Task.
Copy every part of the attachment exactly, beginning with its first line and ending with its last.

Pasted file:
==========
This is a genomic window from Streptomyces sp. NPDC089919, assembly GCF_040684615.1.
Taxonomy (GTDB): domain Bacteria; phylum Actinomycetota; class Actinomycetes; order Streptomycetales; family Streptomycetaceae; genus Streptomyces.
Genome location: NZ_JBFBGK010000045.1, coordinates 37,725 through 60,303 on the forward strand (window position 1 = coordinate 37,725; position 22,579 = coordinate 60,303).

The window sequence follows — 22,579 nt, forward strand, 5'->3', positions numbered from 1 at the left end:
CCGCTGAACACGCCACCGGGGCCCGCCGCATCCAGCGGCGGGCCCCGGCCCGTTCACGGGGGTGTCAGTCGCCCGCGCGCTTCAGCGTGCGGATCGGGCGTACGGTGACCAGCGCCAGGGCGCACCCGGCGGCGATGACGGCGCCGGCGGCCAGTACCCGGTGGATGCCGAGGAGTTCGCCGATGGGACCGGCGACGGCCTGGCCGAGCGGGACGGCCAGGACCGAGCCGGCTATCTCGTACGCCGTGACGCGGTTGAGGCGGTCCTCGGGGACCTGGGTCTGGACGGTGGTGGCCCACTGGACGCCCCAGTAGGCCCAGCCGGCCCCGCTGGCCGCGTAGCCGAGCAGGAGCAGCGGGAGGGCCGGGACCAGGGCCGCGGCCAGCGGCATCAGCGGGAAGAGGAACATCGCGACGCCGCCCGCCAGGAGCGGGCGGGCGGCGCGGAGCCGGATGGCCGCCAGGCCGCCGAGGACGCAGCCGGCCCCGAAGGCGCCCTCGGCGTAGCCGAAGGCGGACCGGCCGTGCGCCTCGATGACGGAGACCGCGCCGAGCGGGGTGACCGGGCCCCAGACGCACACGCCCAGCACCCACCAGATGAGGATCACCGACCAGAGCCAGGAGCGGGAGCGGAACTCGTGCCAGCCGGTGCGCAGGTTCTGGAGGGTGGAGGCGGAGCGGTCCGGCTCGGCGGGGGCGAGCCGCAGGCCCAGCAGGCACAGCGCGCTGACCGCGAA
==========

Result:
This is a genomic window from Streptomyces sp. NPDC089919, assembly GCF_040684615.1.
Taxonomy (GTDB): domain Bacteria; phylum Actinomycetota; class Actinomycetes; order Streptomycetales; family Streptomycetaceae; genus Streptomyces.
Genome location: NZ_JBFBGK010000045.1, coordinates 37,725 through 60,303 on the forward strand (window position 1 = coordinate 37,725; position 22,579 = coordinate 60,303).

The window sequence follows — 22,579 nt, forward strand, 5'->3', positions numbered from 1 at the left end:
CCGCTGAACACGCCACCGGGGCCCGCCGCATCCAGCGGCGGGCCCCGGCCCGTTCACGGGGGTGTCAGTCGCCCGCGCGCTTCAGCGTGCGGATCGGGCGTACGGTGACCAGCGCCAGGGCGCACCCGGCGGCGATGACGGCGCCGGCGGCCAGTACCCGGTGGATGCCGAGGAGTTCGCCGATGGGACCGGCGACGGCCTGGCCGAGCGGGACGGCCAGGACCGAGCCGGCTATCTCGTACGCCGTGACGCGGTTGAGGCGGTCCTCGGGGACCTGGGTCTGGACGGTGGTGGCCCACTGGACGCCCCAGTAGGCCCAGCCGGCCCCGCTGGCCGCGTAGCCGAGCAGGAGCAGCGGGAGGGCCGGGACCAGGGCCGCGGCCAGCGGCATCAGCGGGAAGAGGAACATCGCGACGCCGCCCGCCAGGAGCGGGCGGGCGGCGCGGAGCCGGATGGCCGCCAGGCCGCCGAGGACGCAGCCGGCCCCGAAGGCGCCCTCGGCGTAGCCGAAGGCGGACCGGCCGTGCGCCTCGATGACGGAGACCGCGCCGAGCGGGGTGACCGGGCCCCAGACGCACACGCCCAGCACCCACCAGATGAGGATCACCGACCAGAGCCAGGAGCGGGAGCGGAACTCGTGCCAGCCGGTGCGCAGGTTCTGGAGGGTGGAGGCGGAGCGGTCCGGCTCGGCGGGGGCGAGCCGCAGGCCCAGCAGGCACAGCGCGCTGACCGCGAA